Was there a promise to hire everybody from the federal system?

I think that was just something that was understood as normal.

Was there a duplication of people from the federal level and at the republic level?

They were just merged with the institutions at the level of republic. This actually happened in a gradual way, because for 15 years we had a federation with Montenegro, and we had some limited federal government. So it didn’t happen overnight.

Let’s go back to the government. I think that the most visible progress was actually in adopting this new language. When you go there now it’s all about strategies, action plans, HR procedures. They’ve adopted all the fancy words and concepts. Their day-to-day work is thoroughly changed. That has been a great influence of international organizations. First, there was the UN, then the European Agency for Reconstruction, which was ahead of the EU here, and various international organizations like the Open Society Foundation and Save the Children. The research that we conducted shows that they have been training many people throughout the 1990s and early 2000s in new skills and paradigms in the areas of employment, education, social protection, social insurance, even local economic development. I’m not sure about other issues, like mining or public electricity.

There is a problem with the Serbian government in terms of the low mobility of staff. People get employed in a certain ministry and can end their careers there 20 years later without ever being introduced to another ministry. You have people working in the ministry of social affairs, dealing with welfare services and benefits like social assistance. They continuously overlap with the healthcare system, the employment agencies, and so on, but they never go to these agencies or ministries to spend some time there to learn what they do. That’s one problem we discovered in our research.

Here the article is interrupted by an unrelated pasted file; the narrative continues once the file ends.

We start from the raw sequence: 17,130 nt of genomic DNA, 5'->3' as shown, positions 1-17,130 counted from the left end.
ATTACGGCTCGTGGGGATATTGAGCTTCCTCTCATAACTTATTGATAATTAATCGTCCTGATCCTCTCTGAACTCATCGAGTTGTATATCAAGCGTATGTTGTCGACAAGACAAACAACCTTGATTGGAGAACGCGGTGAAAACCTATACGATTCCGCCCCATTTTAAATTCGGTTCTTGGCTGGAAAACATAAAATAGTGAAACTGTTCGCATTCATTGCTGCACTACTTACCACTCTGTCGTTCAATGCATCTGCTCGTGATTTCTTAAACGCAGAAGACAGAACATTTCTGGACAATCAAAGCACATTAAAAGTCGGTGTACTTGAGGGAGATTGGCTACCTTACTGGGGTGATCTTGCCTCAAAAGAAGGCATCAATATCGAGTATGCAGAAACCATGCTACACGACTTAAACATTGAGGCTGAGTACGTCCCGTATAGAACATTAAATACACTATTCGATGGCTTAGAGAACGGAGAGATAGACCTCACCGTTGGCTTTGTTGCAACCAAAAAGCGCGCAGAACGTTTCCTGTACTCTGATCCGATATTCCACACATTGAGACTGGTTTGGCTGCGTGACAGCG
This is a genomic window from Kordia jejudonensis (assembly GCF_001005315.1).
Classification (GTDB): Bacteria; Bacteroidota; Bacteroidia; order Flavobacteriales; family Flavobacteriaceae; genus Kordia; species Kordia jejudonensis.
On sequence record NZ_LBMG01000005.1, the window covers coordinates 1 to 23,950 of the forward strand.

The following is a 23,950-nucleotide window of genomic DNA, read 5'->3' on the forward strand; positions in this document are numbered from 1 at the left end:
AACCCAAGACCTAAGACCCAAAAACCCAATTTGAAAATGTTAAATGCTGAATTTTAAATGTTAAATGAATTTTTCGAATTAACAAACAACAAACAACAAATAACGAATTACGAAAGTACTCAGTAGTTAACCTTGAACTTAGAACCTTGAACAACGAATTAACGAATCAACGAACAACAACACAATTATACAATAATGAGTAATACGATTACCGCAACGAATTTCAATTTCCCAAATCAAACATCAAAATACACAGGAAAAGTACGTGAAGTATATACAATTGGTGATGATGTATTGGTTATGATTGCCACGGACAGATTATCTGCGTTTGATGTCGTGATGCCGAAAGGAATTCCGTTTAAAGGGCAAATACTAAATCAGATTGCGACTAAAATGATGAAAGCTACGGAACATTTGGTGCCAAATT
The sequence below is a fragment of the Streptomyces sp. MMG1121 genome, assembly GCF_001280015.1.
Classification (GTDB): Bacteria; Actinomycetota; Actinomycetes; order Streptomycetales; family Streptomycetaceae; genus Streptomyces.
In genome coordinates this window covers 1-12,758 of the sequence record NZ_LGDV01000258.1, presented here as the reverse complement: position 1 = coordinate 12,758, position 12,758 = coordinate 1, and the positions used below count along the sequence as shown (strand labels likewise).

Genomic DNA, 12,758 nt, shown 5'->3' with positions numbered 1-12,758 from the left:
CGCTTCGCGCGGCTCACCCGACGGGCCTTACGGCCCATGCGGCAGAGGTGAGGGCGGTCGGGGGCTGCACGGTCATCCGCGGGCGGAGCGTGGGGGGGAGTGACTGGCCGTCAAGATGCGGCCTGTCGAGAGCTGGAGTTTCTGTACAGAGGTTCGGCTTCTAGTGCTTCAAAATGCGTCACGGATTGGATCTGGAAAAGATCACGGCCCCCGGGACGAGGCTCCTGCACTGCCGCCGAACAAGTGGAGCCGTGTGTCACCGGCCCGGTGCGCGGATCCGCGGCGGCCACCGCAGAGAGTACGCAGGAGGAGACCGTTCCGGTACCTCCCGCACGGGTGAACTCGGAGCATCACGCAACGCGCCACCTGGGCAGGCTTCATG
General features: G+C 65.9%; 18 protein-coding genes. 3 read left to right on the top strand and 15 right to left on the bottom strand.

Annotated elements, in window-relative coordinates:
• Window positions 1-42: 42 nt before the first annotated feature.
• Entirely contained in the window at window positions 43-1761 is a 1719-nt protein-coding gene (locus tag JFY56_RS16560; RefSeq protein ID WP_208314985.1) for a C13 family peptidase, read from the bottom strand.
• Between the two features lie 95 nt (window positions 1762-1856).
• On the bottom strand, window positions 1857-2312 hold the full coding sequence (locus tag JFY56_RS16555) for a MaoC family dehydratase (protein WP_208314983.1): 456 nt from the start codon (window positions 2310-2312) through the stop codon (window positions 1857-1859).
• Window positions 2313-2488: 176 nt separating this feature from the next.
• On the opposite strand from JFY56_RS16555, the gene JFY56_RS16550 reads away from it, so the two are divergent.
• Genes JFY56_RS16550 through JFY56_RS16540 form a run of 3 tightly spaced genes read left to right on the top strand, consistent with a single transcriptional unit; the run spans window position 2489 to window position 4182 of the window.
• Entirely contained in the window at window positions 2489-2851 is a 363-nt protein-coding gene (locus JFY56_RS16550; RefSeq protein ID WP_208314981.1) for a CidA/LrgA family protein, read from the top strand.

The other problem is that the decision-making structure is not favorable for performance. You have political figures, like the minister or the state secretary, and then you have the assistant ministers. On paper, assistant ministers are the heads of units within the ministry, and they are the ones truly in charge of the day-to-day operations of the ministry. However, in reality, these people are not powerful enough to make decisions on their own, without the consent of the minister: even not-so-important issues. This logic then transfers down to the heads of smaller units so that the decision-making process is burdened by reluctance on one side and a desire to hold all the power on the other side.

So, yes, things have improved. But they are never as good as we would like. Probably people living in Liechtenstein say, “Well, our government is not good enough.” On the other hand, our government is for sure better in the areas that I know than the governments in Montenegro or Bosnia. People working with the Croatian government claim that the difference with Serbia is not so big as you would imagine, considering that Croatia is about to join the EU. So, this is another sign that Serbia has a more developed administration.

On the question of social inclusion, I’ve noticed there is considerable poverty here and I was told that the average wage here is the lowest in the region. Low wages have proven useful in attracting foreign business, but in general it means a pretty vulnerable population. Do you see any positive signs in terms of poverty alleviation and social integration over the last couple of years?

Over the last couple of years, the situation has been getting worse, and the statistical data confirms this. The absolute poverty line has increased from roughly 6 point something percent to close to 10%. We have regional pockets of poverty that are not really just pockets anymore. Whole regions have been severely hit by poverty, structural poverty with strong historical roots. These regions — Southeastern Serbia, Eastern Serbia — have been traditionally underdeveloped. Eastern Serbia has changed in the last 20 years due to the deterioration of the industry that existed there prior to the breakup of Yugoslavia. The population in these traditionally underdeveloped regions is getting older and older, and the average household is small, with a small amount of land that they cultivate. The data say that only 20% of these households living in rural areas are producing for the market. So, the majority are subsistence farming and cannot survive on these small plots of land.